Ft. Sumner should be full of ghosts. If it isn’t there is certainly some Wild West history that would lead one to believe that the spirits would not be at rest.
While I went to Ft. Sumner to visit the Bosque Redondo Memorial, site of the encampment of Apache and Navajo people after the infamous “Long Walk,” I couldn’t help but notice the frequent references to Billy the Kid and his grave.
William H. Bonney, better known as Billy the Kid but also known as Henry Antrim, was a 19th-century American gunman who participated in New Mexico’s Lincoln County War and became a frontier outlaw in the Old West
While at Ft. Sumner, we heard of the Lucien Maxwell House and how Billy the Kid was shot one dark night in one of the bedrooms of this huge home. The date was July 14th, 1881 and Sheriff Pat Garrett shot and killed this infamous outlaw.
You can pick up a brochure at the Visitor’s Center that tells how Billy the Kid found refuge at Ft. Sumner and how, ultimately, he was shot and killed there. After The Kid was killed, according to the brochure, “About 175 yards southeast of the replicated barracks stood the Quartermaster’s Corral, which stabled the cavalry horses. Inside it stood the Blacksmith Shop, where Billy was put in irons after his capture at Stinking Springs; and the adjacent Carpenter Shop, where the Kid’s body was prepared for his candle-lit valorio (wake) and burial.”
As you walk the grounds of Ft. Sumner, you have to have a good imagination to picture where all these infamous sites once were. The buildings have been destroyed by flood and fire. But Billy the Kid aficionados will definitely want to visit this site. There is an admission fee.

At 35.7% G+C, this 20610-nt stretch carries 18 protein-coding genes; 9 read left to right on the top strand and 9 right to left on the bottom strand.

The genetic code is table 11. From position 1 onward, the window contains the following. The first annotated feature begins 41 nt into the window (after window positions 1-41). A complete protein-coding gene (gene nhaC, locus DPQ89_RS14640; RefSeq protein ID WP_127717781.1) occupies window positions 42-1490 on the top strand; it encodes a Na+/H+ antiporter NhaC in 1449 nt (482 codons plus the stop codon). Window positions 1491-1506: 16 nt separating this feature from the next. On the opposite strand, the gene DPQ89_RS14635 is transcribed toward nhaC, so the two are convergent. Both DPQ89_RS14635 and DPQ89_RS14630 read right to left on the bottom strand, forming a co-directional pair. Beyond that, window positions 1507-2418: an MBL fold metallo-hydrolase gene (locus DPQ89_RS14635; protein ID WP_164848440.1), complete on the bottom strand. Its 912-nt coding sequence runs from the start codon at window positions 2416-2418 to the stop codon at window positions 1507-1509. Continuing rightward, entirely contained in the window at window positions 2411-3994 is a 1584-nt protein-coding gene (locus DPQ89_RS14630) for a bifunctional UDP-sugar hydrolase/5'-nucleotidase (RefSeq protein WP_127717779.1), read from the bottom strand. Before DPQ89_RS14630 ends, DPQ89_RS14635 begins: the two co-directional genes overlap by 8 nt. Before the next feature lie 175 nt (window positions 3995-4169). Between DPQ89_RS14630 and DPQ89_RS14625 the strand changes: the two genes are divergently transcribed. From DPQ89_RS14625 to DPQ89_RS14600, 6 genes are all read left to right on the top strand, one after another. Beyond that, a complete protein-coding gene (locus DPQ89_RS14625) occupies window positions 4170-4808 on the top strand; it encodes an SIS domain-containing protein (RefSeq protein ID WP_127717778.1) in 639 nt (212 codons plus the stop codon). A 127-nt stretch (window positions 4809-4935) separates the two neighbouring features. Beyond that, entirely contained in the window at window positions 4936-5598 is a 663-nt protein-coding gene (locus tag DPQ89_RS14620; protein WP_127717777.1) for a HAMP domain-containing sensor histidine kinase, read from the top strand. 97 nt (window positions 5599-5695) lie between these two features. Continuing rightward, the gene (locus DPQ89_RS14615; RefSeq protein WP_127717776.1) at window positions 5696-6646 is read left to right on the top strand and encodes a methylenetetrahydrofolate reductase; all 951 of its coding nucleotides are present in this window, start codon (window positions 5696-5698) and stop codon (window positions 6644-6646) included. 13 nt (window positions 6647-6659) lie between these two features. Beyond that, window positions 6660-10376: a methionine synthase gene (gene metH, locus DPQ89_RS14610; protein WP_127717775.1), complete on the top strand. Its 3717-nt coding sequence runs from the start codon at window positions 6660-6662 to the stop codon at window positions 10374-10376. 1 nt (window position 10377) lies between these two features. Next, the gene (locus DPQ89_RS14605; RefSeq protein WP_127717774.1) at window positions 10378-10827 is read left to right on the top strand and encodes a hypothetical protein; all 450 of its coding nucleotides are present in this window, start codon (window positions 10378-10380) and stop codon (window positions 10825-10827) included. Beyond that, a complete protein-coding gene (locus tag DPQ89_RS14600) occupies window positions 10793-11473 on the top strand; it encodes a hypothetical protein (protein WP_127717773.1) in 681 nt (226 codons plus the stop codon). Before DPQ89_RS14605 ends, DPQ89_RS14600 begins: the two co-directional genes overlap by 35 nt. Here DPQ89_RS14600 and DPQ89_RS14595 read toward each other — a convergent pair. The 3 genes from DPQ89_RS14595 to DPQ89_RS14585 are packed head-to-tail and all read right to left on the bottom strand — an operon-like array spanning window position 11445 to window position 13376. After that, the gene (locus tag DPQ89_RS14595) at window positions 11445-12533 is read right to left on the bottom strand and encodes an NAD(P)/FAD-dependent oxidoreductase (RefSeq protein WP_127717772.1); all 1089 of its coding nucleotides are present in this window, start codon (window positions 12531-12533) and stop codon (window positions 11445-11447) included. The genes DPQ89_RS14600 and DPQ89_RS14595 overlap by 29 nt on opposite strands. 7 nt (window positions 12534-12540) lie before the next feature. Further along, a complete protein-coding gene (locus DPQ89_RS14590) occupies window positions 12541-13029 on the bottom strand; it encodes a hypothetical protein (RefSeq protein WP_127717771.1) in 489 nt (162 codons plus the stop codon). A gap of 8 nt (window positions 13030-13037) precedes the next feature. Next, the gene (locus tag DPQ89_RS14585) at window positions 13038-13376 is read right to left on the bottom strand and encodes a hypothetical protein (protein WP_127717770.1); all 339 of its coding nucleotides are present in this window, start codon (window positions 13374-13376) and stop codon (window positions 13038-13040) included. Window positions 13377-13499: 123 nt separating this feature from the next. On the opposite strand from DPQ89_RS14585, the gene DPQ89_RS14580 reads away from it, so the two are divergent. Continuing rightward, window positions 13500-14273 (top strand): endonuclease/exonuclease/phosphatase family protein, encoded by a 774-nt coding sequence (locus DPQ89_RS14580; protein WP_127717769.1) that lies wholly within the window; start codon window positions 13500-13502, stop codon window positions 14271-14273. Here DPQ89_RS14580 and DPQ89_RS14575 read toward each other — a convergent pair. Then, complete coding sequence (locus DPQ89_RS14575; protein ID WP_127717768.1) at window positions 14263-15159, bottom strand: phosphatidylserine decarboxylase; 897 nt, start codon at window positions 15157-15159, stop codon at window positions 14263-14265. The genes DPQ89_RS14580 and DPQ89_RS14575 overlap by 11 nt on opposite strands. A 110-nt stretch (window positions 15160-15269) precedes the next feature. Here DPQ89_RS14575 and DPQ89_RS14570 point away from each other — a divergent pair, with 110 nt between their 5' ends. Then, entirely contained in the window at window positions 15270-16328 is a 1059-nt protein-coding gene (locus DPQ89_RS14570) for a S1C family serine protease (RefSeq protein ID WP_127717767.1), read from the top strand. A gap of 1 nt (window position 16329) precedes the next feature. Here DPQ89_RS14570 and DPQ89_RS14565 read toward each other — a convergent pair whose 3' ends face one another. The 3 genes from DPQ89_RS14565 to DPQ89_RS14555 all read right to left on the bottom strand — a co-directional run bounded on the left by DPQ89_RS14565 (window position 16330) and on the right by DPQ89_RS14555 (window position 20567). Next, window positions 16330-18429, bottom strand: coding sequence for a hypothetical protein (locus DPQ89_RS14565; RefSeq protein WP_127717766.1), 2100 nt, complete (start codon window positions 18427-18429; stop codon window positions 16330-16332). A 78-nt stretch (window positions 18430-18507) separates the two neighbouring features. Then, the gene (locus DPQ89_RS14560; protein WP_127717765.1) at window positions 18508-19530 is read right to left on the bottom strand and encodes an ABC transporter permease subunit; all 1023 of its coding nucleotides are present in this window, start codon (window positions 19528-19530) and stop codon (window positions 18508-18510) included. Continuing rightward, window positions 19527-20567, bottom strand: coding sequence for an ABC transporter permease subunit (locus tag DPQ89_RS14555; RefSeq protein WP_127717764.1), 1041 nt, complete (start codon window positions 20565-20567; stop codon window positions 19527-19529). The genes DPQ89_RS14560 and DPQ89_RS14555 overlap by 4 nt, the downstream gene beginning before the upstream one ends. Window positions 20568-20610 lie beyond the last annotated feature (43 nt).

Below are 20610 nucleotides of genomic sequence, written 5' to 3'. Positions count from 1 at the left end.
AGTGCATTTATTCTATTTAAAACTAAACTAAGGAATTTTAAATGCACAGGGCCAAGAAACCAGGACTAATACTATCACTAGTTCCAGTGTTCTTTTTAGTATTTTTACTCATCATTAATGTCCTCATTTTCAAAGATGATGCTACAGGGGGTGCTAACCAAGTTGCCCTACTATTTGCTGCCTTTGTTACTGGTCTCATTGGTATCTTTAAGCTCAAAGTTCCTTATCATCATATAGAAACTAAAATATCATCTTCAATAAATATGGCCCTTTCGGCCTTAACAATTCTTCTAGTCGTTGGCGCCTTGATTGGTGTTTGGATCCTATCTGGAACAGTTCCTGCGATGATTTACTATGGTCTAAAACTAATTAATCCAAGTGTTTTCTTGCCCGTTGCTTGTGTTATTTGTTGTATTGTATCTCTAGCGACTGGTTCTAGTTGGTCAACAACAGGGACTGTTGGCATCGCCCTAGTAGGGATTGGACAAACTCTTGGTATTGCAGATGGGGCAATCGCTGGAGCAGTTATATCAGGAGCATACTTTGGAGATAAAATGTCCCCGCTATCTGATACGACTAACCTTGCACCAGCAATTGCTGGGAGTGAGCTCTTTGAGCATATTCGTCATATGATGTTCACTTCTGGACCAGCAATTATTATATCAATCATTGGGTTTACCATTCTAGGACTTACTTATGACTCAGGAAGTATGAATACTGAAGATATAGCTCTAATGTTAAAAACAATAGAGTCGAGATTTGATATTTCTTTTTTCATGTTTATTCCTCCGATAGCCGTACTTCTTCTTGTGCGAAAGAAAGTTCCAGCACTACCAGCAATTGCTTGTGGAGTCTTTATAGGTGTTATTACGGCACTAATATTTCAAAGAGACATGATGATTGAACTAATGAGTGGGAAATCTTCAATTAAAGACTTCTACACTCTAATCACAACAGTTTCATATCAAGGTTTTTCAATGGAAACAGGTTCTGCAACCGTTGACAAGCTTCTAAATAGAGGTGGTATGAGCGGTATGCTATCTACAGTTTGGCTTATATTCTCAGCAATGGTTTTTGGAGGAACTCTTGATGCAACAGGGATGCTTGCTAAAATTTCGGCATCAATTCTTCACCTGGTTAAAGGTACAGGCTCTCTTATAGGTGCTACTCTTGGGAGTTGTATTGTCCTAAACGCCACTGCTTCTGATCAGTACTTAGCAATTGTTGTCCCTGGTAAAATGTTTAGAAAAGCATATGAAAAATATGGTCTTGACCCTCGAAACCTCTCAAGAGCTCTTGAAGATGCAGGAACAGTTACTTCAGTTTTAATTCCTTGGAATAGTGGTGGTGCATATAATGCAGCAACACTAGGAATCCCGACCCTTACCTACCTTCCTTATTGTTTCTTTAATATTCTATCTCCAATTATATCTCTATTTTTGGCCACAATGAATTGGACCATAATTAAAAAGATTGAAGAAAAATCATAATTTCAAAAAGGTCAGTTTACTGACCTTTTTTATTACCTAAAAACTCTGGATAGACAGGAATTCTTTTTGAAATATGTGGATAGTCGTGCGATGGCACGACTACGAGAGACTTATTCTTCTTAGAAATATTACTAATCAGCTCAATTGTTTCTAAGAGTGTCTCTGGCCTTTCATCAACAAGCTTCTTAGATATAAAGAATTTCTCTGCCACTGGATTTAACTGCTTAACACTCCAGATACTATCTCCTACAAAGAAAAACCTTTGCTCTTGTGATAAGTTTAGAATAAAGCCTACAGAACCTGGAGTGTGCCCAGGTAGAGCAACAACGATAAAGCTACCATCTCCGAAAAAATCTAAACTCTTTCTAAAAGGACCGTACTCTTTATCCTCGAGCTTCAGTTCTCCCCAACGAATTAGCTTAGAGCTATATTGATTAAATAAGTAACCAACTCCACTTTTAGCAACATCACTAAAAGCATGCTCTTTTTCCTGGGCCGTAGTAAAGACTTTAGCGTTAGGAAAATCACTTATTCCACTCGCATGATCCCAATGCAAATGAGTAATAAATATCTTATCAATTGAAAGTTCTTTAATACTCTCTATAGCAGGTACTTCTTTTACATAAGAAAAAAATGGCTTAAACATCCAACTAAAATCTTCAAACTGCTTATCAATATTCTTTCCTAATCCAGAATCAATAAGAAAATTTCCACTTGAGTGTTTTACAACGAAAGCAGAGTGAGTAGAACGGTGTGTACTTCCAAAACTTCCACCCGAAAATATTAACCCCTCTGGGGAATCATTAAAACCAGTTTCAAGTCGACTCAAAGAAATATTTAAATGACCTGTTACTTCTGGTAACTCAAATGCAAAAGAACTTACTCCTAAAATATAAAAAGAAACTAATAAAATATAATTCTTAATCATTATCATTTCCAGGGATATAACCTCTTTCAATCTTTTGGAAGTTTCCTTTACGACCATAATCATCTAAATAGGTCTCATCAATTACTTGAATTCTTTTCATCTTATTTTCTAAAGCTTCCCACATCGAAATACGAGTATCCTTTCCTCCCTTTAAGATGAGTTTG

Before you get to the Ft. Sumner Bosque Redondo Visitor’s Center you’ll see a somewhat commercial “museum,” touting that this is the “real” site of Billy The Kid’s grave. And, indeed it is. Behind the Ft. Sumner Museum and shop building is the one acre Ft. Sumner Post Cemetery. In the cemetery covered by a steel cage built in 1981 is Billy The Kid’s Grave. The cage over the gravestone gives the impression that Billy the Kid, in death as in life, was a hunted fugitive who was often jailed.
The tombstones have an interesting history. According to the Billy the Kid pamphlet, “The larger tombstone was erected in 1931-32; the smaller, shackled one (1940) was stolen in 1950 (and recovered in 1976) and stolen and recovered again in 1981.”
It is said that the original grave markers were wooden and were washed away in a flood. So what you are seeing may not be the exact place that Billy the Kid was buried.
There is no charge to walk around the building and visit the Post Cemetery. However if you want to visit the Old Fort Sumner Museum to see the old photos, letters and Billy the Kid memorabilia, you will pay an admission fee.
The reason I refer to “graves” plural is that in the town of Ft. Sumner you will see another “museum,” which touts having Billy the Kid’s grave. This is the Billy the Kid Museum, another commercial venture with touristy type offerings and some Billy the Kid memorabilia. This museum has a replica of Billy the Kid’s grave.
Annual Event in Ft. Sumner
On the second weekend in June, Old Fort Days features the Billy the Kid Tombstone Race, parade, and an arts and crafts fair.
Fort Sumner State Monument
About Billy the Kid
Buy Books About Billy the Kid
Photos Copyright: Elizabeth Rose Photography